Proceedings of The Physiological Society

Europhysiology 2018 (London, UK) (2018) Proc Physiol Soc 41, PCA297

Poster Communications

Quantification of information transfer via gonadotropin-releasing hormone receptors (GnRHR) reveals a marked loss of information through signalling

H. Alobaid1, M. voliotis2,3, K. Tsaneva-Atanasova2,3, C. McArdle1

1. Bristol Medical School, University of Bristol, Bristol, United Kingdom. 2. EPSRC Centre for Predictive Modeling in Healthcare, University of Exeter, Exeter, United Kingdom. 3. Department of Mathematics and Living Systems Institute, College of Engineering, Mathematics and Physical Sciences, University of Exeter, Exeter, United Kingdom.

Gonadotropin-releasing hormone (GnRH) is a hypothalamic neuropeptide that acts via GnRHR on the pituitary gonadotrope. It is secreted in pulses and acts via GnRHR to activate ERK and Nuclear Factor of Activated T-cells (NFAT). Both of which mediate GnRH effects on the synthesis of reproductive hormones. Using automated fluorescence microscopy, effects of GnRH on cell signalling in individual cells can be quantified revealing marked cell-cell heterogeneity. Information theoretic approaches, which consider cell-cell heterogeneity and its impact on information transfer, can be used to quantify information transfer via cell signalling pathways. Here we use the mutual information (MI) between GnRH concentration and measured responses (I(response; GnRH)) as a measure of information transfer via GnRHR. MI is measured in Bits, with an MI of 1 Bit indicating a system that can unambiguously distinguish between two inputs. Initially, we did this in fixed LbT2 cells (gonadotrope-derived cells). The cells were stimulated with various concentrations of GnRH (0-10-6M) before staining for ppERK (immunohistochemistry), and in some experiments, cells were infected with recombinant adenovirus for expression of NFAT- EFP. As Ca2+ causes NFAT to translocate to the nucleus, the nuclear fraction (NF) provides a readout for elevation of the cytoplasmic Ca2+ concentration ([Ca2+]i) by GnRH. Our data, therefore, suggest that most information from the environment is lost through signalling. The I(ppERK; GnRH) and I(NFAT-NF; GnRH) values were always <1Bit despite 3Bit input. Joint sensing of ppERK and NFAT-NF increased slightly MI values [1,2], suggesting that, by ignoring response dynamics, information transfer is underestimated. Therefore, using live cell measurements and MI calculations taking response trajectory into account, NFAT-EFP translocation was tracked in response to a single pulse of GnRH. The I(NFAT-NF; GnRH) values were ~0.5 Bit at 30 min and remained elevated for 60 min. Taking response trajectories into account increased MI values to ~0.65 Bit. We also tracked NFAT-EFP translocation responses in cells receiving two pulses of GnRH and found that the information gain from the second pulse was small. Similar experiments were performed using Fluo-4 measurements of [Ca2+]i. The I(Ca2+; GnRH) values were ~0.8 Bit, 24sec after stimulation, reducing to ~0.66 Bit after 2 min. These values were increased to 1Bit by consideration of trajectories. Thus, LbT2 cells are unreliable sensors of GnRH concentration because a considerable amount of information is lost through signalling. Although joint sensing, trajectory sensing and sensing repeated pulses increased information transfer, this was typically <20% suggesting that most information is lost early in the GnRH signalling cascade, prior to Ca2+ mobilisation.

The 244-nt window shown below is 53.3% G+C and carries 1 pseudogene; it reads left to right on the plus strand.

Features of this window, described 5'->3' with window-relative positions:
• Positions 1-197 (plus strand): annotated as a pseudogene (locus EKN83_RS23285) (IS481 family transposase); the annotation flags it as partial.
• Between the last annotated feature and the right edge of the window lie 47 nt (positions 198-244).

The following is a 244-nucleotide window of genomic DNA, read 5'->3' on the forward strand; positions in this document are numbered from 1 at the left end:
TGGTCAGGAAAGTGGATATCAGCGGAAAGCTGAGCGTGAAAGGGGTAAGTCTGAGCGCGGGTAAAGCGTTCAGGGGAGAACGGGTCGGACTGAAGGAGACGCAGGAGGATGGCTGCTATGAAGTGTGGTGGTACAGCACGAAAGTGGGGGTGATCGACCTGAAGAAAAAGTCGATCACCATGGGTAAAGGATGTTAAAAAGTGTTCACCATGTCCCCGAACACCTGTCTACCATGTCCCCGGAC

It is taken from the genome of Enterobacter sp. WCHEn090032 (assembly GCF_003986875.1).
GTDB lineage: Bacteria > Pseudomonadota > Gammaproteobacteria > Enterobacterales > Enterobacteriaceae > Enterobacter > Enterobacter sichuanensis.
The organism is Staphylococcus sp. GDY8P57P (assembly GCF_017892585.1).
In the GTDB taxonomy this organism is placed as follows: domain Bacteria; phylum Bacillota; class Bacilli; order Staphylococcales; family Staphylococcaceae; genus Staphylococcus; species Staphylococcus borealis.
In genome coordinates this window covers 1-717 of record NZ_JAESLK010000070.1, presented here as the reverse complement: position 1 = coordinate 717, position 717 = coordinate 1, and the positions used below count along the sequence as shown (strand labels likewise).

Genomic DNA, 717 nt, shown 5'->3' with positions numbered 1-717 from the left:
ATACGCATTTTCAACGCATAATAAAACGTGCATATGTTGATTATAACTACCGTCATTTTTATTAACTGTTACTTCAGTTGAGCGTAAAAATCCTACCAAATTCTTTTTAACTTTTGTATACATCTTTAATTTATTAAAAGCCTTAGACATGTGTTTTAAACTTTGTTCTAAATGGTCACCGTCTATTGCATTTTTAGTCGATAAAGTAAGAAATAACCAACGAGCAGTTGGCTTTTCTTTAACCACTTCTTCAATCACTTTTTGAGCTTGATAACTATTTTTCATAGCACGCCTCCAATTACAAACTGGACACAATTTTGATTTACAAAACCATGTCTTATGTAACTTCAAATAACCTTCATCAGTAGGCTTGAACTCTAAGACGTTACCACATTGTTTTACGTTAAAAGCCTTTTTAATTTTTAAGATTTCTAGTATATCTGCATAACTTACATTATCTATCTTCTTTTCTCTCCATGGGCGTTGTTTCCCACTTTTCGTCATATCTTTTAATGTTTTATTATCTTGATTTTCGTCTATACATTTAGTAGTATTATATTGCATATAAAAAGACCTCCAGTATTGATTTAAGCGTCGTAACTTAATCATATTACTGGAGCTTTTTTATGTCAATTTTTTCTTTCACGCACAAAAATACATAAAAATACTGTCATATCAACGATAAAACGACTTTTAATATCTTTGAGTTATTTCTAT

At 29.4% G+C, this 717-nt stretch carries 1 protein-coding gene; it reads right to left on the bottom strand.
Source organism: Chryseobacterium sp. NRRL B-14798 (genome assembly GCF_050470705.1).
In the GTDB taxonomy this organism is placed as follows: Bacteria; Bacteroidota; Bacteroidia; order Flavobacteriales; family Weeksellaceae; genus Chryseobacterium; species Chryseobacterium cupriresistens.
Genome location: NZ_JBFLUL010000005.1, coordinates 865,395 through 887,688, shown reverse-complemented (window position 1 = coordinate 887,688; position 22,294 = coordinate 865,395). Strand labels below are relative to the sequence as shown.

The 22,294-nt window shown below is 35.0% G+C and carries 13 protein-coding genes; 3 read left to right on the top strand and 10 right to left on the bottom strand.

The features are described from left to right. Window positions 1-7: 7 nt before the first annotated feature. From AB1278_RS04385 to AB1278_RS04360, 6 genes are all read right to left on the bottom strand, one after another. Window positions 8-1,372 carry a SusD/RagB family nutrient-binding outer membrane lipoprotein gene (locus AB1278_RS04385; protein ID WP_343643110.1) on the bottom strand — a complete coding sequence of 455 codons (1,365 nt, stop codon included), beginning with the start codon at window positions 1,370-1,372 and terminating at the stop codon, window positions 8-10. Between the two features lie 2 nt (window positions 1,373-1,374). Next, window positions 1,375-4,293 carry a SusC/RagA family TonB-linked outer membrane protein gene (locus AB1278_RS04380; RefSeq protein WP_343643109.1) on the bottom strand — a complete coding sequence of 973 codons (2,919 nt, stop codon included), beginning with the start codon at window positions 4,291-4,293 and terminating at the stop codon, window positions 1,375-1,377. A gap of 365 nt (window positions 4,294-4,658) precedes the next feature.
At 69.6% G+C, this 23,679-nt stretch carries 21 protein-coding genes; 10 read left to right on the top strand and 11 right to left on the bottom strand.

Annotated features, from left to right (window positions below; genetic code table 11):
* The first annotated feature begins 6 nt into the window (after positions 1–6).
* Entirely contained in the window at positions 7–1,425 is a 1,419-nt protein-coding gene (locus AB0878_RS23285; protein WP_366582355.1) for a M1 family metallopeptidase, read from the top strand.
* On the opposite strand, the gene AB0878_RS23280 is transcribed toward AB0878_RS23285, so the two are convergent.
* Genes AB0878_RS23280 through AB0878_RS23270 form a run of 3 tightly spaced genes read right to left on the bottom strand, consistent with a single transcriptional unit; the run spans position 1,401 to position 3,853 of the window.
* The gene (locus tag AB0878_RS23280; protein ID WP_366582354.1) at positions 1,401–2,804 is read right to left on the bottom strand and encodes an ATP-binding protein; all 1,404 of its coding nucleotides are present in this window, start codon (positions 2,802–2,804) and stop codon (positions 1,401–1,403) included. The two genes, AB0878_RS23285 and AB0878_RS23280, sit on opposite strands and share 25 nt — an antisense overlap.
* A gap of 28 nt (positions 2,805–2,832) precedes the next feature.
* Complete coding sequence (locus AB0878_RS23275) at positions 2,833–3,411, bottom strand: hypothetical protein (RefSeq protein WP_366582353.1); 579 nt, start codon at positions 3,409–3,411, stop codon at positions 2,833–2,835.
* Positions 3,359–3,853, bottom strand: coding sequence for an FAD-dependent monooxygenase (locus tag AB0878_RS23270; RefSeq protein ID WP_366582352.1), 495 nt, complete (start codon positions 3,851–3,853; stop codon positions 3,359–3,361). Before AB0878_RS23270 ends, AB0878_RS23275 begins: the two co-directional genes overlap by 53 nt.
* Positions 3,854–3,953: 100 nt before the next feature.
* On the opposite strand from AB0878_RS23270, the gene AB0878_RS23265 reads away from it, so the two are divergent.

Where applicable, experiments conform with Society ethical requirements